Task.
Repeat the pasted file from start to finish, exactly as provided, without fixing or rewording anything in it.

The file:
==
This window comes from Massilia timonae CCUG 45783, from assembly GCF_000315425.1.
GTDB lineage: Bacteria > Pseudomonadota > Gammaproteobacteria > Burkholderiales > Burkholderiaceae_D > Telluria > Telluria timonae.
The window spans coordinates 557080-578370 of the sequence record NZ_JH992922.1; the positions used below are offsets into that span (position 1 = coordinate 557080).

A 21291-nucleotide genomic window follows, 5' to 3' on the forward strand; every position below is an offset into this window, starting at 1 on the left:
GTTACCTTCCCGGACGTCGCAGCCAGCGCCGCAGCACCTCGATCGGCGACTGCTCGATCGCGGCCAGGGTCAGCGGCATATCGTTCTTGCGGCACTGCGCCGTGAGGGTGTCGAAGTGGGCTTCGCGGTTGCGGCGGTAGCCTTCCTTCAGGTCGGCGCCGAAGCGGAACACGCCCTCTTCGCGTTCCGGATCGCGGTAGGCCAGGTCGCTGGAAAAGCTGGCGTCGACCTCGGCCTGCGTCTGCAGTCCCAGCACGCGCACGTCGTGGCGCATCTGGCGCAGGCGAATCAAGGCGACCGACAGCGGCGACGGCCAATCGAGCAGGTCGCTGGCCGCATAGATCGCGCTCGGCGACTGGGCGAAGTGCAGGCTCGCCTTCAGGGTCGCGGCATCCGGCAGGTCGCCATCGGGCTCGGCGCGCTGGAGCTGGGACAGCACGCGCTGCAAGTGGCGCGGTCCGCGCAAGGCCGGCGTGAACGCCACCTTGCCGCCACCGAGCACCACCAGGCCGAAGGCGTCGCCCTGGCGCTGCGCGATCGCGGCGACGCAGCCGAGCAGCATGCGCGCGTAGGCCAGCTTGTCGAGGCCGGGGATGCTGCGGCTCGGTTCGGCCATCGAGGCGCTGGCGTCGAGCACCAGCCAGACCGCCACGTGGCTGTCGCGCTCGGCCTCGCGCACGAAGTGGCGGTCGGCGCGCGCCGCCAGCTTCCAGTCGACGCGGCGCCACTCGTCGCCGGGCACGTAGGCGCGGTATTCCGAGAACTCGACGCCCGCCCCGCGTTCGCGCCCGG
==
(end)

This window comes from Massilia timonae CCUG 45783, from assembly GCF_000315425.1.
GTDB lineage: Bacteria > Pseudomonadota > Gammaproteobacteria > Burkholderiales > Burkholderiaceae_D > Telluria > Telluria timonae.
The window spans coordinates 557080-578370 of the sequence record NZ_JH992922.1; the positions used below are offsets into that span (position 1 = coordinate 557080).

A 21291-nucleotide genomic window follows, 5' to 3' on the forward strand; every position below is an offset into this window, starting at 1 on the left:
GTTACCTTCCCGGACGTCGCAGCCAGCGCCGCAGCACCTCGATCGGCGACTGCTCGATCGCGGCCAGGGTCAGCGGCATATCGTTCTTGCGGCACTGCGCCGTGAGGGTGTCGAAGTGGGCTTCGCGGTTGCGGCGGTAGCCTTCCTTCAGGTCGGCGCCGAAGCGGAACACGCCCTCTTCGCGTTCCGGATCGCGGTAGGCCAGGTCGCTGGAAAAGCTGGCGTCGACCTCGGCCTGCGTCTGCAGTCCCAGCACGCGCACGTCGTGGCGCATCTGGCGCAGGCGAATCAAGGCGACCGACAGCGGCGACGGCCAATCGAGCAGGTCGCTGGCCGCATAGATCGCGCTCGGCGACTGGGCGAAGTGCAGGCTCGCCTTCAGGGTCGCGGCATCCGGCAGGTCGCCATCGGGCTCGGCGCGCTGGAGCTGGGACAGCACGCGCTGCAAGTGGCGCGGTCCGCGCAAGGCCGGCGTGAACGCCACCTTGCCGCCACCGAGCACCACCAGGCCGAAGGCGTCGCCCTGGCGCTGCGCGATCGCGGCGACGCAGCCGAGCAGCATGCGCGCGTAGGCCAGCTTGTCGAGGCCGGGGATGCTGCGGCTCGGTTCGGCCATCGAGGCGCTGGCGTCGAGCACCAGCCAGACCGCCACGTGGCTGTCGCGCTCGGCCTCGCGCACGAAGTGGCGGTCGGCGCGCGCCGCCAGCTTCCAGTCGACGCGGCGCCACTCGTCGCCGGGCACGTAGGCGCGGTATTCCGAGAACTCGACGCCCGCCCCGCGTTCGCGCCCGG